Decades ago it was popular for Christians to wear a WWJD bracelet. It stood for “what would Jesus do?” It quickly became a meaningless cliché. But the idea behind it was correct. As we live our lives, we should try to see things through Jesus’ eyes. How would you act, in a particular situation, if Jesus was physically standing beside you? Then act that way. We honor or dishonor Christ by the way we live out our daily lives.

- Bear fruit through good works.
                What Paul is saying here is that we need to strive to be productive in all that we do. We honor God by bearing good fruit. That fruit takes many forms, but it is most commonly seen in how we interact with others. So in Galatians 5:22-23, Paul defines what Christ-like, good fruit looks like. But the fruit of the Spirit is love, joy, peace, patience, kindness, goodness, faithfulness, gentleness and self-control. Against such things there is no law.

- Get to know God better.
                The way that we build a significant relationship with another person is by truly getting to know them. We have to move beyond a superficial knowledge to a more intimate knowledge. This is accomplished through spending time with that person, sharing experiences, and doing life together. So it is with God. If we are truly going to step up to our calling in Christ, we need to cultivate a deep relationship with God through Bible study, prayer, worship and service.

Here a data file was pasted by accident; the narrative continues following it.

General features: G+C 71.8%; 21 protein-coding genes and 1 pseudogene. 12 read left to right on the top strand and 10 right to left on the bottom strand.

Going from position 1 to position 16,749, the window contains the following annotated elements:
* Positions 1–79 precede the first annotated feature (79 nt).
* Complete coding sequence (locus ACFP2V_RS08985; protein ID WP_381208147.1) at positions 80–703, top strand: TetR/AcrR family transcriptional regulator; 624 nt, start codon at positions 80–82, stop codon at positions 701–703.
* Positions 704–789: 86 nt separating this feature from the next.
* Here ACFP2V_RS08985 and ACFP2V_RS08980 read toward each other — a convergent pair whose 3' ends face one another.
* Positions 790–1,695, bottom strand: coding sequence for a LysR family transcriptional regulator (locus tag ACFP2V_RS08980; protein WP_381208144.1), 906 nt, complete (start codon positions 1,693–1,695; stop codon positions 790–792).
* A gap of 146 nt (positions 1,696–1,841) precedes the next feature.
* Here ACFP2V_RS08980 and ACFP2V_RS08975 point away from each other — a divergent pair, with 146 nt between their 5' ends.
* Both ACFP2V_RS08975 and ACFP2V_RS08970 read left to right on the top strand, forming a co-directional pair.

- Learn to persevere.
                Perseverance is the ability to keep going when the going gets rough. It is the quality to sets marathon runners apart from sprinters. The Christian life is a spiritual marathon, yet we often approach it as a sprint. If we are going to step up to our calling in Christ, we need to learn to keep pushing forward and not give up the race. Our faith is refined through godly perseverance in the face of trials. Consider it pure joy, my brothers, whenever you face trials of many kinds, because you know that the testing of your faith develops perseverance. Perseverance must finish its work so that you may be mature and complete, not lacking anything. James 1:2-4